WASHINGTON — As Congress released its final report on the Iran-Contra scandal today, special prosecutor Lawrence E. Walsh said the study is not likely to affect his nearly year-old inquiry, which "has its own momentum now."
Walsh, who then met briefly with his federal grand jury that is expected to take criminal action against many of those involved in the scandal, said: "All of this takes time. . . . Leads have to be followed up."
Walsh said his staff won't be reading the congressional reports on the Iran-Contra affair because they contain material based on the testimony of witnesses who were given limited immunity from prosecution to appear at last summer's hearings.
He said the congressional grants of immunity have harmed his own efforts. They have "greatly increased the difficulty of our job," Walsh said.
Walsh, who talked briefly with reporters before going into the U.S. District courthouse, declined to say when his investigation would conclude. "I wouldn't want to make projections," he said. "The investigation is, of course, continuing and is unlikely to be significantly affected by the (congressional) report. It has its own momentum now."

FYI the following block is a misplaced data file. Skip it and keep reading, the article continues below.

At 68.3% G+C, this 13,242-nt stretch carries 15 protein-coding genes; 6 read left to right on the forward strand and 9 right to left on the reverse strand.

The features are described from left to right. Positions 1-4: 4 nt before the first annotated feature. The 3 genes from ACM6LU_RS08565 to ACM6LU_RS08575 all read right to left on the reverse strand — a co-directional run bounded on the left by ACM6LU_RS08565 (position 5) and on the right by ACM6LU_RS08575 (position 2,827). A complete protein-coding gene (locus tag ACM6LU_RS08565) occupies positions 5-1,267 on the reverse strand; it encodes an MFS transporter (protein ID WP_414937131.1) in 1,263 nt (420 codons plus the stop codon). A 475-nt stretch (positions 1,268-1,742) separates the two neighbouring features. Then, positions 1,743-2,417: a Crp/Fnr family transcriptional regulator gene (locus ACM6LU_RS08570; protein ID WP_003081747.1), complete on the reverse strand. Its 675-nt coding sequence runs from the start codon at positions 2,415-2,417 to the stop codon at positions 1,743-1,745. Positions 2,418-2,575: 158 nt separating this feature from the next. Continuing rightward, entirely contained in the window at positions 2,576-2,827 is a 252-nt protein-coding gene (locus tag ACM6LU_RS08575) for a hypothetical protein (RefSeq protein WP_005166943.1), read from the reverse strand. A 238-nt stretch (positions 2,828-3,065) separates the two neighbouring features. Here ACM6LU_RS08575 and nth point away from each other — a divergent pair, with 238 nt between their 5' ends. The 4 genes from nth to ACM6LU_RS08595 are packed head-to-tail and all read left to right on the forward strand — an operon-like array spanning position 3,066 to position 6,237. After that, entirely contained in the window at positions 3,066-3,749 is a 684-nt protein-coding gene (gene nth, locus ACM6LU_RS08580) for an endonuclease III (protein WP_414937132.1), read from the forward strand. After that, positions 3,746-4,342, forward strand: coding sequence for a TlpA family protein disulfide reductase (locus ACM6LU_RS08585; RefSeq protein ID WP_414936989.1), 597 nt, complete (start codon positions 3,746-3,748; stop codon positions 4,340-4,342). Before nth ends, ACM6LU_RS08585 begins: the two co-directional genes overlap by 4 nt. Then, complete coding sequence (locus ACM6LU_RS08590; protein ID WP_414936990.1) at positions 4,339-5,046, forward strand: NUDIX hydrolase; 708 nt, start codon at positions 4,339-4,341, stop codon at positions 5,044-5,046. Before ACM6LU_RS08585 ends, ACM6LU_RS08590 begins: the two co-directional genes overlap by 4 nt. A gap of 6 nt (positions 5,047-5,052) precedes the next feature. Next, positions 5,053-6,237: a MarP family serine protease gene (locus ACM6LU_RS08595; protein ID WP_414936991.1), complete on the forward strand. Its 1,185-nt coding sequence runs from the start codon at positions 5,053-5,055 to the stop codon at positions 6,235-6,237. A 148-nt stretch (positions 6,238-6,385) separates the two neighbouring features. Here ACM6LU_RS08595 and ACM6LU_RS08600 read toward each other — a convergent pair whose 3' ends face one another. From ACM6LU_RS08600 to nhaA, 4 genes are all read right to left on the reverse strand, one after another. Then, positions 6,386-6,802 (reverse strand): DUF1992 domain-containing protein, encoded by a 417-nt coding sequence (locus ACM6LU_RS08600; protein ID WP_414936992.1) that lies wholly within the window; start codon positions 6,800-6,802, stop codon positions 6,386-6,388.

Meese Avoids Reporters
Atty. Gen. Edwin Meese III entered the jury room at 11:05 a.m., after Walsh left, and testified before the panel for about an hour and a half.
Meese, who avoided reporters, was no doubt called to explain his weekend fact-finding review that turned up the first evidence of the diversion of profits from the Iran arms sales to the Nicaraguan rebels.
Meese came under heavy criticism in the congressional report on the scandal for failing to take notes during one-on-one interviews with many of the principles after the diversion was discovered.
After the release of the exhaustive Iran-Contra report today, Democratic and Republican leaders of the congressional investigating committees each claimed that its side's view of the investigation is the "dispassionate" one.
Rep. Lee H. Hamilton (D-Ind.), House committee chairman, said he thought that the yearlong investigation has helped restore public confidence in government because it was done in the open rather than in secret.
The report of the investigation signed by all Democrats on the House and Senate committees and by three Republican senators "is not drafted in hysterical language. It is a dispassionate, factual report," Hamilton said.
"I think ours is the dispassionate, objective analysis," said Rep. Dick Cheney of Wyoming, ranking Republican on the House committee, who appeared with Hamilton on NBC-TV's "Today" show. Cheney joined all other Republican House members and two Republican senators in a minority report, a summary of which was released Tuesday.
Cheney said in another interview on CBS-TV's "Morning News" that the majority report "overdramatized these events to hype them, to treat them as if there were some kind of grave constitutional crisis. I simply don't believe that was the case."
Sen. Daniel K. Inouye (D-Hawaii), chairman of the Senate investigating committee, conceded that the committees lacked some key facts because of destruction of documents and other losses of evidence but said: "You do not have to see each grain of sand to recognize a beach. The picture presented of the Iran-Contra affair is clear."